A Hassidic Jew came to me with a personal branding question.

Hassidic JewAs he was becoming more active branding himself online, he was considering the use of video. An expert in an industry that has nothing to do with Judaism or religion, he was hesitating because he wasn't sure how people would react when they saw what he looked like in his hat, sidelocks and beard. What to do?

His question could apply for any visible minorities but is particularly relevant when the audience doesn't yet include people from the concerned minority group. If we dig a little deeper though, this is less a question about using video and more a question about letting people know who you really are.

There are 2 ways to answer this question.

1) Build your brand while exposing yourself gradually

Make your visible minority-hood a non-issue. Earn so much respect for your ideas that people won't care what you look like or where you're from.

Get your audience used to your writing first. Even though podcasts and videos are almost everywhere these days and are only going to become more pervasive, there are still many people who have stuck with text alone for a long time as they grew their brand.

The danger of only using text for a prolonged period of time is that depending on how you start using multimedia, people might be turned off less by racism and more by the simple fact that they feel deceived, as if you weren't being completely honest with them over the time they've known you. If you're reading this and deciding to go the multimedia route, be very careful how you manage the transition so that you don't appear to have been hiding all this time. Also, prepare how to respond if people make that accusation.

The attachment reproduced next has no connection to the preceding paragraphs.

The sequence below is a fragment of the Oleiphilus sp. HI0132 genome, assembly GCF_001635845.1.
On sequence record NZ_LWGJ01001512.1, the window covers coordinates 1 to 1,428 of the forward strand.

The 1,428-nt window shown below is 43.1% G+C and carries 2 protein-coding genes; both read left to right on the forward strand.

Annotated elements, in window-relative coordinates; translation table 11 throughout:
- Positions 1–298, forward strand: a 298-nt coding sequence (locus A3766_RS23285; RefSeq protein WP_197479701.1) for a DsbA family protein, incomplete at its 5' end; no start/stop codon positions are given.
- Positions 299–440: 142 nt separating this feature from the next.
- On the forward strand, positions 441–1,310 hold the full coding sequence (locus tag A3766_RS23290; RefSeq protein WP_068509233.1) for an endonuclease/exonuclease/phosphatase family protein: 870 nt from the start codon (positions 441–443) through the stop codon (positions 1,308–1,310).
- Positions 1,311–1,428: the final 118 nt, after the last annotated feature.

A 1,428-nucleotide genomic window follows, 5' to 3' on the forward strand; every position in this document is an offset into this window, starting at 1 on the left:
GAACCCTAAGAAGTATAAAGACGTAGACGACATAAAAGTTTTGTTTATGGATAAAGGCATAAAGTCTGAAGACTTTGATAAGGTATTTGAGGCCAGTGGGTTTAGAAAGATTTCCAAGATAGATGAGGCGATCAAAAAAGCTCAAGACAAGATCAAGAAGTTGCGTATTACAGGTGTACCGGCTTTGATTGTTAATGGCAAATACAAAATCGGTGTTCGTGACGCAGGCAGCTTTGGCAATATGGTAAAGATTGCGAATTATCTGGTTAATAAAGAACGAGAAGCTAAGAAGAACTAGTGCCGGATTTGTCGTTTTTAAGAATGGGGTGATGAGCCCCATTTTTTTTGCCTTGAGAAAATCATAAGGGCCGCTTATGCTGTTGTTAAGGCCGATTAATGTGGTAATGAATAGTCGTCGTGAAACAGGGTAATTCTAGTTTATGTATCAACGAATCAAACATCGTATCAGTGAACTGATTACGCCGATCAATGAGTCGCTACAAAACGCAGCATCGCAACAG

Next, get people used to your voice either by podcasting and/or using video without actually appearing in it at first, such as with screencasts or by conducting interviews off-camera. This is important because your voice will later act as a bridge in helping people immediately recognize you on video even if they're unfamiliar with the person they're seeing for the first time.

Since you don't want to appear as if you're hiding, star in your videos as soon as possible but only after you know that people have gotten used to your voice. From then on, just be yourself. Depending on the size of your audience, you will often lose some viewers for the wrong reasons but then again, if they had known more about you from the beginning, they might never have connected with you in the first place. You're better off without people like that in your network, so don't consider it a real loss.

2) Leverage your visible appearance to standout

Personal branding success involves being a standout for the right reasons. Being a visible minority in a crowd means that by default, you will stand out. After that, it's up to you to convince everyone that you're there for those right reasons. This is the personal branding advantage of visible minorities.

Put in context, my questioner could become known as THE Hassidic Jew in his field, e.g. the Hassidic judoka, the Hassidic plumber, etc.

The branding paradox in breaking a “glass ceiling” of being first minority member to enter a field or group is that other minority members will be able to follow, potentially weakening your brand. If your entire brand is based on your appearance, how will you manage once there are brand competitors with a similar appearance? That's why your brand needs to be more than one-dimensional; you also have to be bringing real value to your community.

That said, “first to market” is very meaningful. If you are the one to break that glass ceiling, that fact can reinforce your brand so much that you will always stand out, but again, it will only be successful if you have other dimensions to your brand.

In this branding scenario, audio and video are just branding tools to use on equal level with any others as part of your personal branding strategy.

How to choose which strategy is right for you